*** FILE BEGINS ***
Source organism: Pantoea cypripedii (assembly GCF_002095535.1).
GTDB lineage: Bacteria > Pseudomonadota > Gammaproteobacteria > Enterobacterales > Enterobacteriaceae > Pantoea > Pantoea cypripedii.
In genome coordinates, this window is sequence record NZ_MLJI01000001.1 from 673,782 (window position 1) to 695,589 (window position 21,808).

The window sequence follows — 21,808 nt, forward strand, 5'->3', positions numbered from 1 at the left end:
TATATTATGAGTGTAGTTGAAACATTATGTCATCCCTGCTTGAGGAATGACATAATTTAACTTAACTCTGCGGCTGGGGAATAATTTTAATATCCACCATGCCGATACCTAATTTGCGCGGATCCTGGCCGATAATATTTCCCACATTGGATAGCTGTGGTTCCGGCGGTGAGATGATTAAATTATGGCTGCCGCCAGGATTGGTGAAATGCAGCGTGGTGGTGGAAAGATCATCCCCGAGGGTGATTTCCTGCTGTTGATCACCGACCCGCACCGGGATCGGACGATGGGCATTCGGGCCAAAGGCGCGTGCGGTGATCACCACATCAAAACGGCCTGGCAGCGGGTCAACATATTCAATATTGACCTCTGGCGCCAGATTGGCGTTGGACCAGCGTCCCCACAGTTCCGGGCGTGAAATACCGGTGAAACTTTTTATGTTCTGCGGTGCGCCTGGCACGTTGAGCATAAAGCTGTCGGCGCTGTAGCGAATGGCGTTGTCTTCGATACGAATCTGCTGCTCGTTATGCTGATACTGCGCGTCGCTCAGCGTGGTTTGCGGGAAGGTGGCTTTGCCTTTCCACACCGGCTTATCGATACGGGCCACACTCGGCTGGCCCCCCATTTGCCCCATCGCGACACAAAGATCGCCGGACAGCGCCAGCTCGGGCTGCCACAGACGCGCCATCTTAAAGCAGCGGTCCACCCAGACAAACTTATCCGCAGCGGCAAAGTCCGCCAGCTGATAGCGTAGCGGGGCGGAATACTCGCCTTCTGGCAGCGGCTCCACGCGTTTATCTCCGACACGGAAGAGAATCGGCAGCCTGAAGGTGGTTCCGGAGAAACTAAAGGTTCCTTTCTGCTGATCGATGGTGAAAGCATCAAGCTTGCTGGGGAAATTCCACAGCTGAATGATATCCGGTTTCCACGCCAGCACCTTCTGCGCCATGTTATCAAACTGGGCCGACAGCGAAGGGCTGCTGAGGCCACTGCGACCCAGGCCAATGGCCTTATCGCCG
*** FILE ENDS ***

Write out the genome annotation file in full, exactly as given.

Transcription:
Source organism: Pantoea cypripedii (assembly GCF_002095535.1).
GTDB lineage: Bacteria > Pseudomonadota > Gammaproteobacteria > Enterobacterales > Enterobacteriaceae > Pantoea > Pantoea cypripedii.
In genome coordinates, this window is sequence record NZ_MLJI01000001.1 from 673,782 (window position 1) to 695,589 (window position 21,808).

The window sequence follows — 21,808 nt, forward strand, 5'->3', positions numbered from 1 at the left end:
TATATTATGAGTGTAGTTGAAACATTATGTCATCCCTGCTTGAGGAATGACATAATTTAACTTAACTCTGCGGCTGGGGAATAATTTTAATATCCACCATGCCGATACCTAATTTGCGCGGATCCTGGCCGATAATATTTCCCACATTGGATAGCTGTGGTTCCGGCGGTGAGATGATTAAATTATGGCTGCCGCCAGGATTGGTGAAATGCAGCGTGGTGGTGGAAAGATCATCCCCGAGGGTGATTTCCTGCTGTTGATCACCGACCCGCACCGGGATCGGACGATGGGCATTCGGGCCAAAGGCGCGTGCGGTGATCACCACATCAAAACGGCCTGGCAGCGGGTCAACATATTCAATATTGACCTCTGGCGCCAGATTGGCGTTGGACCAGCGTCCCCACAGTTCCGGGCGTGAAATACCGGTGAAACTTTTTATGTTCTGCGGTGCGCCTGGCACGTTGAGCATAAAGCTGTCGGCGCTGTAGCGAATGGCGTTGTCTTCGATACGAATCTGCTGCTCGTTATGCTGATACTGCGCGTCGCTCAGCGTGGTTTGCGGGAAGGTGGCTTTGCCTTTCCACACCGGCTTATCGATACGGGCCACACTCGGCTGGCCCCCCATTTGCCCCATCGCGACACAAAGATCGCCGGACAGCGCCAGCTCGGGCTGCCACAGACGCGCCATCTTAAAGCAGCGGTCCACCCAGACAAACTTATCCGCAGCGGCAAAGTCCGCCAGCTGATAGCGTAGCGGGGCGGAATACTCGCCTTCTGGCAGCGGCTCCACGCGTTTATCTCCGACACGGAAGAGAATCGGCAGCCTGAAGGTGGTTCCGGAGAAACTAAAGGTTCCTTTCTGCTGATCGATGGTGAAAGCATCAAGCTTGCTGGGGAAATTCCACAGCTGAATGATATCCGGTTTCCACGCCAGCACCTTCTGCGCCATGTTATCAAACTGGGCCGACAGCGAAGGGCTGCTGAGGCCACTGCGACCCAGGCCAATGGCCTTATCGCCG